NiCad vs Lithium Ion Battery

By understanding the difference between lithium ion and nickel cadmium batteries, you'll be able to make better informed purchasing decisions, and you'll also be able to use the batteries in your existing devices far more efficiently. This will save you money.

In previous years, it was believed that nickel cadmium batteries (NiCad) were the best batteries available for wireless devices. However, lithium ion batteries (Li-ion) have since taken over. A Li-ion battery is smaller, requires less maintenance and is safer for the environment that NiCad batteries. Because their chemical makeup differs, the batteries have differences in maintenance requirements, size and weight, environmental impact and cost. We'll put them to the test on each of these points.

NiCad Vs. Li-Ion - Operation, Battery Maintenance and Lifespan

Both batteries of the same voltage will give you the same amount of power. However, how long it will deliver that power is another issue entirely. On a single battery charge, li-ion batteries will outperform NiCad. Another big advantage of lithium ion batteries is that they experience virtually no self-discharge and can be stored for months without losing their charge. This means you can buy them in bulk, saving money, and not have to worry about them not working at a later time.

One issue with NiCad batteries is that they have a "memory effect," which means the battery will remember where in their charge cycle they are when you started recharging. This causes the voltage to drop to that point. For this reason, you should wait until a NiCad battery is fully discharged before recharging it. Li-ion batteries don't have this problem, and they can be used in a wider temperature range. However, they're more fragile and require circuit protection for optimal performance. NiCad batteries will last for 1000 or more cycles before losing their capacity, while Li-ion is somewhat less than that.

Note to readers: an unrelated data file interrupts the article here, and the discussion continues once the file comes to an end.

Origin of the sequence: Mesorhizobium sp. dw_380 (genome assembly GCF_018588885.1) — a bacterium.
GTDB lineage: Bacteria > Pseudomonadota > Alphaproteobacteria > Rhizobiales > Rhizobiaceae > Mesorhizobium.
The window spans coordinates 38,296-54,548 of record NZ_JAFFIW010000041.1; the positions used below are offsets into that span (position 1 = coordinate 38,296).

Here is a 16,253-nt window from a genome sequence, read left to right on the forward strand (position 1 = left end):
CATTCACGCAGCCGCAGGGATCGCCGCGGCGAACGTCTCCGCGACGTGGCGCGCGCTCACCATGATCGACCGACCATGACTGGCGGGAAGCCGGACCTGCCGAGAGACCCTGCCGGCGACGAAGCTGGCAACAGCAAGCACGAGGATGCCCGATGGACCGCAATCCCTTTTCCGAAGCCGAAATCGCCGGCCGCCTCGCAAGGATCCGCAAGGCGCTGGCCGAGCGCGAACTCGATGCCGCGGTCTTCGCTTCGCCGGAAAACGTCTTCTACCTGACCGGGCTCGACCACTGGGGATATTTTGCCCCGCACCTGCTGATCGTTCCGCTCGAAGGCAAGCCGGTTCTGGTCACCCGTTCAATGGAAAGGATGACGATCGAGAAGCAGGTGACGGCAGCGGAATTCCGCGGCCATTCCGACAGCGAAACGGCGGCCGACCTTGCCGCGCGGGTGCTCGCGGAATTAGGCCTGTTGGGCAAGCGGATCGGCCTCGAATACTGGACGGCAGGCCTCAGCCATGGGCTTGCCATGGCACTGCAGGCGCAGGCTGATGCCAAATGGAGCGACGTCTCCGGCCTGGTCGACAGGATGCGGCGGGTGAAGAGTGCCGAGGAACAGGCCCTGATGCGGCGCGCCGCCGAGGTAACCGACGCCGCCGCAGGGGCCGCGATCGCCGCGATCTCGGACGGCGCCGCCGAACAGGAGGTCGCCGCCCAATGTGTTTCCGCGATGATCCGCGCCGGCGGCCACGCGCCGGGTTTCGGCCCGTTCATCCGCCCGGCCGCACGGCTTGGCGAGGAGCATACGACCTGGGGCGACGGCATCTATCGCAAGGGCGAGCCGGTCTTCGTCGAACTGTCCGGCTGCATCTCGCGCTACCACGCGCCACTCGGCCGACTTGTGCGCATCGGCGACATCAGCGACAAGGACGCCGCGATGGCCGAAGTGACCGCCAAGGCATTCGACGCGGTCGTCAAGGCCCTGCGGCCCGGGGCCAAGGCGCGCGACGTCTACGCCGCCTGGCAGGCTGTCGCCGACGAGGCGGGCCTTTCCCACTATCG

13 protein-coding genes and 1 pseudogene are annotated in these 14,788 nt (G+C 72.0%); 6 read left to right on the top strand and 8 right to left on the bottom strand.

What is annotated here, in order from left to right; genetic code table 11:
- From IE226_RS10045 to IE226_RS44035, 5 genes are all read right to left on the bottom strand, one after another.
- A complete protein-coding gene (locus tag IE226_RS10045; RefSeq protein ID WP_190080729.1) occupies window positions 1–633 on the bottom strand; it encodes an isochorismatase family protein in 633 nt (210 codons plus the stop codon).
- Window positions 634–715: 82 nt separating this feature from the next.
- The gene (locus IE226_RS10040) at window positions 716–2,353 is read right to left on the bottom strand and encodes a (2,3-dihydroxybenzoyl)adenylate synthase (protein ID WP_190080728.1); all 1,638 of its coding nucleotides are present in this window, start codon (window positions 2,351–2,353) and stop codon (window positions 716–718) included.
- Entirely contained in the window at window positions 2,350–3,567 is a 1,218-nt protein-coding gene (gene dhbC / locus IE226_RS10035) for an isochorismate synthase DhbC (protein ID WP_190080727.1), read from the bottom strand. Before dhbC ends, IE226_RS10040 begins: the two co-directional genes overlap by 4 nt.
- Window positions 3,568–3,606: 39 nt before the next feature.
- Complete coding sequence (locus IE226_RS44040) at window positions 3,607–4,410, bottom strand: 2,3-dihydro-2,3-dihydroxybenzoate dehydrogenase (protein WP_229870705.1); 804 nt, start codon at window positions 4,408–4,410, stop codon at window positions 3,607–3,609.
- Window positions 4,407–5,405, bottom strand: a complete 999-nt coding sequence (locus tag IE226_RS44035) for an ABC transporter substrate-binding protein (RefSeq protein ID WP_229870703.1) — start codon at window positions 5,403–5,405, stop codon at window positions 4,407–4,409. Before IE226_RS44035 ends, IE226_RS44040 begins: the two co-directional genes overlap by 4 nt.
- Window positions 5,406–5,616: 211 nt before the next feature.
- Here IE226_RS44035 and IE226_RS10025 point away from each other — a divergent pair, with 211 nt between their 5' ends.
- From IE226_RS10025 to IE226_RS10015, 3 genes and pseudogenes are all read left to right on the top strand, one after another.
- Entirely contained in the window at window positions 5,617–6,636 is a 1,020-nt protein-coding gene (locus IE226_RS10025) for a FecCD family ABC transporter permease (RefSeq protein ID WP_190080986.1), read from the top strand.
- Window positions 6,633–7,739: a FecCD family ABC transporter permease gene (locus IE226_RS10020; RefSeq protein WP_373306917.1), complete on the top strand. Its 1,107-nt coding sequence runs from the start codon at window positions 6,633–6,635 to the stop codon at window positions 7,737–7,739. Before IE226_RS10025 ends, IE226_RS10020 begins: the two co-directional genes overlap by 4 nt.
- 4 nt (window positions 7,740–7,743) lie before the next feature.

Li-ion Versus NiCad Batteries - Size, Weight and Overall Performance

In general, lithium-ion batteries are lighter and smaller than NiCad batteries, making them especially ideal for use in smaller portable devices. Performance is about equal.

Nickel Cadmium Batteries and Lithium Ion Batteries - Environmental Impact

Nickel Cadmium is considered a hazardous waste product, so even if you use rechargeable batteries, there is a significant environmental cost when those batteries need to be replaced. The chemicals will eventually seep out, and for this reason, they shouldn't be thrown out with regular trash, but rather recycled at a licensed facility. Lithium ion batteries do not contain hazardous toxins.

Costs of NiCad Batteries and Li-ion Batteries

You'll find that Li-ion batteries are usually 2 to 3 times more expensive than their NiCad counterparts. However, their size and weight, the ability to store lithium ion batteries long-term and other factors such as eco-friendly construction may outweigh the added cost.

Whichever batteries you end up using, the information and helpful tips in this article will help you to get the most life out of them.